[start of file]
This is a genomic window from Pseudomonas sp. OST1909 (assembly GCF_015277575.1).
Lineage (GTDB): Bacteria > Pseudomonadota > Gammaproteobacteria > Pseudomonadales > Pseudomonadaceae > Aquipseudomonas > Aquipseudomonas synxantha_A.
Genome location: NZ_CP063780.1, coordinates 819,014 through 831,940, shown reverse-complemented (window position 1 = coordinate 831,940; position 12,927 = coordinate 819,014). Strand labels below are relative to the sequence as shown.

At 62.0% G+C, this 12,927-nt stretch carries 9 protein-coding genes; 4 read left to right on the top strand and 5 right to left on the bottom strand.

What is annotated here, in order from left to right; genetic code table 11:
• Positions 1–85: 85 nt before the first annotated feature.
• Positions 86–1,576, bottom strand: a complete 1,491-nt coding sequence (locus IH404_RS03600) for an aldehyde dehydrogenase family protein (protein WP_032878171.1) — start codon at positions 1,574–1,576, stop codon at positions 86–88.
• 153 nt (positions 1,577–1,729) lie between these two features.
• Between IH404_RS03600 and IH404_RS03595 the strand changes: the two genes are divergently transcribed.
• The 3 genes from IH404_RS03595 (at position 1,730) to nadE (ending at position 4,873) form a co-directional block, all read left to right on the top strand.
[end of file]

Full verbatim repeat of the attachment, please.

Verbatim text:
This is a genomic window from Pseudomonas sp. OST1909 (assembly GCF_015277575.1).
Lineage (GTDB): Bacteria > Pseudomonadota > Gammaproteobacteria > Pseudomonadales > Pseudomonadaceae > Aquipseudomonas > Aquipseudomonas synxantha_A.
Genome location: NZ_CP063780.1, coordinates 819,014 through 831,940, shown reverse-complemented (window position 1 = coordinate 831,940; position 12,927 = coordinate 819,014). Strand labels below are relative to the sequence as shown.

At 62.0% G+C, this 12,927-nt stretch carries 9 protein-coding genes; 4 read left to right on the top strand and 5 right to left on the bottom strand.

What is annotated here, in order from left to right; genetic code table 11:
• Positions 1–85: 85 nt before the first annotated feature.
• Positions 86–1,576, bottom strand: a complete 1,491-nt coding sequence (locus IH404_RS03600) for an aldehyde dehydrogenase family protein (protein WP_032878171.1) — start codon at positions 1,574–1,576, stop codon at positions 86–88.
• 153 nt (positions 1,577–1,729) lie between these two features.
• Between IH404_RS03600 and IH404_RS03595 the strand changes: the two genes are divergently transcribed.
• The 3 genes from IH404_RS03595 (at position 1,730) to nadE (ending at position 4,873) form a co-directional block, all read left to right on the top strand.